Farmers' Almanac Predicts Another Harsh Winter

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Farmers' Almanac Predicts Another Harsh Winter
The 200-year-old Farmers' Almanac predicts another long, cold winter for the U.S., relying on its typically obscure methods of forecasting.
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Get ready for another cold, harsh winter America.

That's according to The Farmers' Almanac, a guide that has been around almost 200 years and was one of the few to correctly predict last year's extreme winter. 

The almanac makes predictions based on long-range weather trends, sunspots and planetary positions. 

On its website, the almanac also lists "unusual abundance of acorns, squirrels gathering nuts early, and spiders spinning larger than normal webs" and as signs a rough winter is on its way. 

The guide even swears by some kind of bizarre methods, like the rhyme about cattle and horses: "Tails pointing west, weather's at its best. Tails pointing east, weather is least." â€‹Apparently the tails were pointing east.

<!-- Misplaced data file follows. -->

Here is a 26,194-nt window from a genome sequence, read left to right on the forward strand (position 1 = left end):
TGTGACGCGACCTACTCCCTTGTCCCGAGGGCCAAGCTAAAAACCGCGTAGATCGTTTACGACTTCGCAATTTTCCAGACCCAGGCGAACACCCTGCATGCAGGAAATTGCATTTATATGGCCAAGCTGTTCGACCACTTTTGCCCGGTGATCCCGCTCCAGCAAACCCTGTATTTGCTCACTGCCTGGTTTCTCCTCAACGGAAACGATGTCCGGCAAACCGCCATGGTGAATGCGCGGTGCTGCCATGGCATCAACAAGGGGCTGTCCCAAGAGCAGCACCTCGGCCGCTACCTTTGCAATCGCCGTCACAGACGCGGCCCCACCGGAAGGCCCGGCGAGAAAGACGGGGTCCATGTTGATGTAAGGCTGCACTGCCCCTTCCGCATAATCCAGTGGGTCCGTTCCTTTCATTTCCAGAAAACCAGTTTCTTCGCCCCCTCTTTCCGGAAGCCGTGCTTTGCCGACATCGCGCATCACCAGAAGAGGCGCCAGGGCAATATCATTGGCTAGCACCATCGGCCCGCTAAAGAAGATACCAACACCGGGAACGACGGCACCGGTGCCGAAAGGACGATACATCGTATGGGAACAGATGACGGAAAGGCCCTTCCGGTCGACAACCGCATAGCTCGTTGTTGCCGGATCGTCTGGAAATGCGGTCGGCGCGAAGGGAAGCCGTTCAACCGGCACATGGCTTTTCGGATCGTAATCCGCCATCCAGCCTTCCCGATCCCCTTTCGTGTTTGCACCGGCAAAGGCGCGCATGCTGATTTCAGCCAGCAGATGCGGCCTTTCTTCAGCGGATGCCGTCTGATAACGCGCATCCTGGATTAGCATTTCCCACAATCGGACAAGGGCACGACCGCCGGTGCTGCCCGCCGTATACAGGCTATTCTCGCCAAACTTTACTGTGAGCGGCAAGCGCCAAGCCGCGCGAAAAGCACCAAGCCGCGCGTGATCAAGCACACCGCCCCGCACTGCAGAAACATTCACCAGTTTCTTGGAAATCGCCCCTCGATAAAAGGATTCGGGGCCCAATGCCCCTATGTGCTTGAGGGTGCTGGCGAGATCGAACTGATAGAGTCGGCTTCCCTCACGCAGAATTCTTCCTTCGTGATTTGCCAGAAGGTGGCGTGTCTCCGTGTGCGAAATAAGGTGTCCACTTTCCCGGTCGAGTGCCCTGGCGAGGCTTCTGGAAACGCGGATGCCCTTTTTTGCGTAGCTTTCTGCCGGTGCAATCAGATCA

The almanac predicts three-quarters of the U.S. will be very cold and wet, while the areas that could use some storms, like California, won't bet getting them. 

The state has been battling a severe drought and now it looks like there is no end it sight. Just this week, hundereds went without running water in their homes and had to rely on water bottles for drinking.  

The almanac was a bit off regarding precipitation in the Pacific Northwest and the Southeast last winter. Still, creators of the almanac say it has about an 80 percent accuracy rate.